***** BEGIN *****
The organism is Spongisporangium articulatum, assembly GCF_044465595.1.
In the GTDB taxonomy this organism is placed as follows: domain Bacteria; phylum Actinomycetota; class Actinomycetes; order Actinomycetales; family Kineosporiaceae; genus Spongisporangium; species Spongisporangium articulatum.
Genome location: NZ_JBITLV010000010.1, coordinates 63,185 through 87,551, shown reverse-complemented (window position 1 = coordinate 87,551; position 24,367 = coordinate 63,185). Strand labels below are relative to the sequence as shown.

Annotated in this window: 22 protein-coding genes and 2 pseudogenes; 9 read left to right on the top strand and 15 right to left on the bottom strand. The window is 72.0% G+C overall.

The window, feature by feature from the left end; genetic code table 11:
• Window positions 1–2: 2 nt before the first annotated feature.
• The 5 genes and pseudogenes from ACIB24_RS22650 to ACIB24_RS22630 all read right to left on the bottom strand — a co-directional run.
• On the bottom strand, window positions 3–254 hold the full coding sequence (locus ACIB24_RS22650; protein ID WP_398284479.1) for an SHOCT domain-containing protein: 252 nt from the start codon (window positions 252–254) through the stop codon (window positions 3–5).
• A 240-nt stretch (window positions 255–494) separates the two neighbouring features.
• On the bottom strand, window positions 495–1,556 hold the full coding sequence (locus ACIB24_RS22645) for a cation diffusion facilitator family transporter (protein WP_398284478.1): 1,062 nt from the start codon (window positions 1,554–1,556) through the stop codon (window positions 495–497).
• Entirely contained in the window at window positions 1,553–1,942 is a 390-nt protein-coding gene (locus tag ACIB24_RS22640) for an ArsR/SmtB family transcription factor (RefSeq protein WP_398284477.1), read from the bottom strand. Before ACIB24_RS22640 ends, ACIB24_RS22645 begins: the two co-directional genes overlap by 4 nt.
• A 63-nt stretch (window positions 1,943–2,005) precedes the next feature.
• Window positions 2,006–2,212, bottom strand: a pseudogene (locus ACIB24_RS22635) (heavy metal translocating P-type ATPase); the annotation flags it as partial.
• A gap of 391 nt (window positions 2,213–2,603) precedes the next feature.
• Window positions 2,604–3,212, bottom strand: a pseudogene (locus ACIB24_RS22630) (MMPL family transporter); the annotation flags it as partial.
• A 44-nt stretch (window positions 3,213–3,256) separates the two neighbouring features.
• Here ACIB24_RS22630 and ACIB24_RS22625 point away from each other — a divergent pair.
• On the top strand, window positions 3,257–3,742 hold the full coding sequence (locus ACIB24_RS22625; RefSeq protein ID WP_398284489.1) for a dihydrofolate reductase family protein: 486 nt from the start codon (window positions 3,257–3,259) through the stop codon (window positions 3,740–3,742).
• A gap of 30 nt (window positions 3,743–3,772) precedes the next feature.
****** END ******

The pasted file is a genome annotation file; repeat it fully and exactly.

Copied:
The organism is Spongisporangium articulatum, assembly GCF_044465595.1.
In the GTDB taxonomy this organism is placed as follows: domain Bacteria; phylum Actinomycetota; class Actinomycetes; order Actinomycetales; family Kineosporiaceae; genus Spongisporangium; species Spongisporangium articulatum.
Genome location: NZ_JBITLV010000010.1, coordinates 63,185 through 87,551, shown reverse-complemented (window position 1 = coordinate 87,551; position 24,367 = coordinate 63,185). Strand labels below are relative to the sequence as shown.

Annotated in this window: 22 protein-coding genes and 2 pseudogenes; 9 read left to right on the top strand and 15 right to left on the bottom strand. The window is 72.0% G+C overall.

The window, feature by feature from the left end; genetic code table 11:
• Window positions 1–2: 2 nt before the first annotated feature.
• The 5 genes and pseudogenes from ACIB24_RS22650 to ACIB24_RS22630 all read right to left on the bottom strand — a co-directional run.
• On the bottom strand, window positions 3–254 hold the full coding sequence (locus ACIB24_RS22650; protein ID WP_398284479.1) for an SHOCT domain-containing protein: 252 nt from the start codon (window positions 252–254) through the stop codon (window positions 3–5).
• A 240-nt stretch (window positions 255–494) separates the two neighbouring features.
• On the bottom strand, window positions 495–1,556 hold the full coding sequence (locus ACIB24_RS22645) for a cation diffusion facilitator family transporter (protein WP_398284478.1): 1,062 nt from the start codon (window positions 1,554–1,556) through the stop codon (window positions 495–497).
• Entirely contained in the window at window positions 1,553–1,942 is a 390-nt protein-coding gene (locus tag ACIB24_RS22640) for an ArsR/SmtB family transcription factor (RefSeq protein WP_398284477.1), read from the bottom strand. Before ACIB24_RS22640 ends, ACIB24_RS22645 begins: the two co-directional genes overlap by 4 nt.
• A 63-nt stretch (window positions 1,943–2,005) precedes the next feature.
• Window positions 2,006–2,212, bottom strand: a pseudogene (locus ACIB24_RS22635) (heavy metal translocating P-type ATPase); the annotation flags it as partial.
• A gap of 391 nt (window positions 2,213–2,603) precedes the next feature.
• Window positions 2,604–3,212, bottom strand: a pseudogene (locus ACIB24_RS22630) (MMPL family transporter); the annotation flags it as partial.
• A 44-nt stretch (window positions 3,213–3,256) separates the two neighbouring features.
• Here ACIB24_RS22630 and ACIB24_RS22625 point away from each other — a divergent pair.
• On the top strand, window positions 3,257–3,742 hold the full coding sequence (locus ACIB24_RS22625; RefSeq protein ID WP_398284489.1) for a dihydrofolate reductase family protein: 486 nt from the start codon (window positions 3,257–3,259) through the stop codon (window positions 3,740–3,742).
• A gap of 30 nt (window positions 3,743–3,772) precedes the next feature.